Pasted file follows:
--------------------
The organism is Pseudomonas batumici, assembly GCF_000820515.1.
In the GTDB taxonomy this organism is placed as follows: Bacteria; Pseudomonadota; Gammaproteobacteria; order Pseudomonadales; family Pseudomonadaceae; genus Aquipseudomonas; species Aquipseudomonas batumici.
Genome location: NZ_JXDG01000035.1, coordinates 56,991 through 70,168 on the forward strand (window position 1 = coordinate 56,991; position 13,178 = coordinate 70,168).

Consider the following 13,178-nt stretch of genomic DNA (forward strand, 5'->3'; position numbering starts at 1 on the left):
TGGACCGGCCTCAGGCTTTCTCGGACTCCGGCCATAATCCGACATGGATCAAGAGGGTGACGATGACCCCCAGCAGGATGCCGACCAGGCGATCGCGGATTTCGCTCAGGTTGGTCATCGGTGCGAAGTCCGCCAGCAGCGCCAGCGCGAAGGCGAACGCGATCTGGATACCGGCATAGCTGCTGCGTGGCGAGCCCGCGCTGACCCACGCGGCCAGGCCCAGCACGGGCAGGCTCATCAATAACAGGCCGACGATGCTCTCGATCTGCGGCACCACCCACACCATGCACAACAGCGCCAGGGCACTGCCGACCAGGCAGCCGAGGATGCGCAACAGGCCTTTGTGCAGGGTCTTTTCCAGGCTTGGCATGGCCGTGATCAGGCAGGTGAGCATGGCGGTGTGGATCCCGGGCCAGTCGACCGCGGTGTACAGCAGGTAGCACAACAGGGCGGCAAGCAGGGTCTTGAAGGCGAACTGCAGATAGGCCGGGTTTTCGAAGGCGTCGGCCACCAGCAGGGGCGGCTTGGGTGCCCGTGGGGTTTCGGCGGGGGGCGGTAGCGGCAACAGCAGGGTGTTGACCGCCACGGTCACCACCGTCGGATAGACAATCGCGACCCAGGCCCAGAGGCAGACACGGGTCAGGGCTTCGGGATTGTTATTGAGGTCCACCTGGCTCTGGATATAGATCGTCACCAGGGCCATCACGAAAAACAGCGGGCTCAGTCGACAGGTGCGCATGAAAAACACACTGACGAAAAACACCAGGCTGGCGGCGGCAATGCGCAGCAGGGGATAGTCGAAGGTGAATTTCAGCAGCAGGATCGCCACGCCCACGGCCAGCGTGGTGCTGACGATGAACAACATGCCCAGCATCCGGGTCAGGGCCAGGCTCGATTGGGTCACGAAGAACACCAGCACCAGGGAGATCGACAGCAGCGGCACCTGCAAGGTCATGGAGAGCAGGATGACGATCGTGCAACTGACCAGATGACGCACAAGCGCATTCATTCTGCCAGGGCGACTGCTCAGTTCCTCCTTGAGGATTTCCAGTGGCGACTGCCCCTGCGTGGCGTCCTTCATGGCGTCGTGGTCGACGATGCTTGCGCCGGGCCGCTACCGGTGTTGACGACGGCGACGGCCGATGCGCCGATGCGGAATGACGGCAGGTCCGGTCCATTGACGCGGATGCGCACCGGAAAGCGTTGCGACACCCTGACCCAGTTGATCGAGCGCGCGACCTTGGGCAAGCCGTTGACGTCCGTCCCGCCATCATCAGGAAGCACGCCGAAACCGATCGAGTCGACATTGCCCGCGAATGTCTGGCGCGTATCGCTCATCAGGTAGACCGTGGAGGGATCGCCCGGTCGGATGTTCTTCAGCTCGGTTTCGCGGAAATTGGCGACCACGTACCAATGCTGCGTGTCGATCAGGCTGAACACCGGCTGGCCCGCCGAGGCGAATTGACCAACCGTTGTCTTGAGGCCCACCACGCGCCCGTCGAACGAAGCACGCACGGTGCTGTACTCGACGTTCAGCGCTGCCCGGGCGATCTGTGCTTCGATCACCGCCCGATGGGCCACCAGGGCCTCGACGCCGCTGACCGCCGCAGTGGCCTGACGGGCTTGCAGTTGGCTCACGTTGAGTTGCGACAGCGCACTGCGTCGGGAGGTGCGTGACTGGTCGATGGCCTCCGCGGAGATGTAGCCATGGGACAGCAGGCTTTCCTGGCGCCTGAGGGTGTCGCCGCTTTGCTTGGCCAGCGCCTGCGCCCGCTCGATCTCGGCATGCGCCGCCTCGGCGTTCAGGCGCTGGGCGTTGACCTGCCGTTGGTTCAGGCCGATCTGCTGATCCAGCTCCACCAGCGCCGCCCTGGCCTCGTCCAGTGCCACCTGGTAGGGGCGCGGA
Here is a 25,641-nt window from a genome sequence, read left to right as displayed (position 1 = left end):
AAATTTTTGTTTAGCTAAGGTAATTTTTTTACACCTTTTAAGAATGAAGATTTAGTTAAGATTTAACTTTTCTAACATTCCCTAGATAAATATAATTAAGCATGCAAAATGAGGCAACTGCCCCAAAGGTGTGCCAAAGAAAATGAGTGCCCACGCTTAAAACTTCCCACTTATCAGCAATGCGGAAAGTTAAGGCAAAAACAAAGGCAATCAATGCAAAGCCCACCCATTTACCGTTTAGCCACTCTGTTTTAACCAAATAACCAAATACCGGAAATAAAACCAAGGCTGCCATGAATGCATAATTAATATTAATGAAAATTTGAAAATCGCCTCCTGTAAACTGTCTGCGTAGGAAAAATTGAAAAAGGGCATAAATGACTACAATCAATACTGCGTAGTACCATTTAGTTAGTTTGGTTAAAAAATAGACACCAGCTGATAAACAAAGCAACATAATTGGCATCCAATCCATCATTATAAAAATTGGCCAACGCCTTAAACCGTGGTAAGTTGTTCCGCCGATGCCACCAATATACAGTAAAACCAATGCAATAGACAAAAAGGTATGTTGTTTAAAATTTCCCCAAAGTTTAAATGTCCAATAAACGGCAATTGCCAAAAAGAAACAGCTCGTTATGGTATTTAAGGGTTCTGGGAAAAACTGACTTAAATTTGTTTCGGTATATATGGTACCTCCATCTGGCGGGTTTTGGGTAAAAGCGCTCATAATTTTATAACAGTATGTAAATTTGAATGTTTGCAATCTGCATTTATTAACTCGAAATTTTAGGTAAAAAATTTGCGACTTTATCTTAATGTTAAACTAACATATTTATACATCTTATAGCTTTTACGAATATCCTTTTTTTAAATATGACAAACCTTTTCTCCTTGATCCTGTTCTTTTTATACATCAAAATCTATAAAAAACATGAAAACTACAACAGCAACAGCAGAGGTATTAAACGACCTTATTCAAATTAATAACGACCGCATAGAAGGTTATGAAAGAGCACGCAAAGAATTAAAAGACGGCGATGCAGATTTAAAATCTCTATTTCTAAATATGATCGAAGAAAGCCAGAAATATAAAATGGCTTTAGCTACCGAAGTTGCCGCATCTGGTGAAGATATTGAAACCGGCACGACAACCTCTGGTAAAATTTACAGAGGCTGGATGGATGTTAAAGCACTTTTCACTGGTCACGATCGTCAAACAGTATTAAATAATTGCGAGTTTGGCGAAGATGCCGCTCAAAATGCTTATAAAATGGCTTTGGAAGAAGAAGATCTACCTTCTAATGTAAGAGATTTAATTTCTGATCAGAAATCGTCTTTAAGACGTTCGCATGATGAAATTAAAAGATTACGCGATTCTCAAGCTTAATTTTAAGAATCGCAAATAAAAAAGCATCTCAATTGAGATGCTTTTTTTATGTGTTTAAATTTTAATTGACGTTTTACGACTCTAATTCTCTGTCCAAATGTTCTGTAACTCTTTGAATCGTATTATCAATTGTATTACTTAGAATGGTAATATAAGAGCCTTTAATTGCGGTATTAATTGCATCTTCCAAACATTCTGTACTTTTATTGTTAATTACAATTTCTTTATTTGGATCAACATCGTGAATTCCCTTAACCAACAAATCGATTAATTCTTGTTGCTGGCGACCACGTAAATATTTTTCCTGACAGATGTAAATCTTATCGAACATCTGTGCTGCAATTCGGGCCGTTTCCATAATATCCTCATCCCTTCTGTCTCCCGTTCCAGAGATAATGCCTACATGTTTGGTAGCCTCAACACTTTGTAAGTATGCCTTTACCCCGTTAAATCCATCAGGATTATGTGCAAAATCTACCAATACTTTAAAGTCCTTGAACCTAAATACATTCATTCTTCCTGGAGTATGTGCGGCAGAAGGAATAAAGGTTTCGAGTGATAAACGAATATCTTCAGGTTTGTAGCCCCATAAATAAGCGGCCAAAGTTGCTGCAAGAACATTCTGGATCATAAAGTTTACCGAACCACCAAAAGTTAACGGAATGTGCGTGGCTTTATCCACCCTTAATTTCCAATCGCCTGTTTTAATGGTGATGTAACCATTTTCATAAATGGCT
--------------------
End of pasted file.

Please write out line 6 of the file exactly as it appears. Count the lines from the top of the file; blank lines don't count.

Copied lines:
Here is a 25,641-nt window from a genome sequence, read left to right as displayed (position 1 = left end):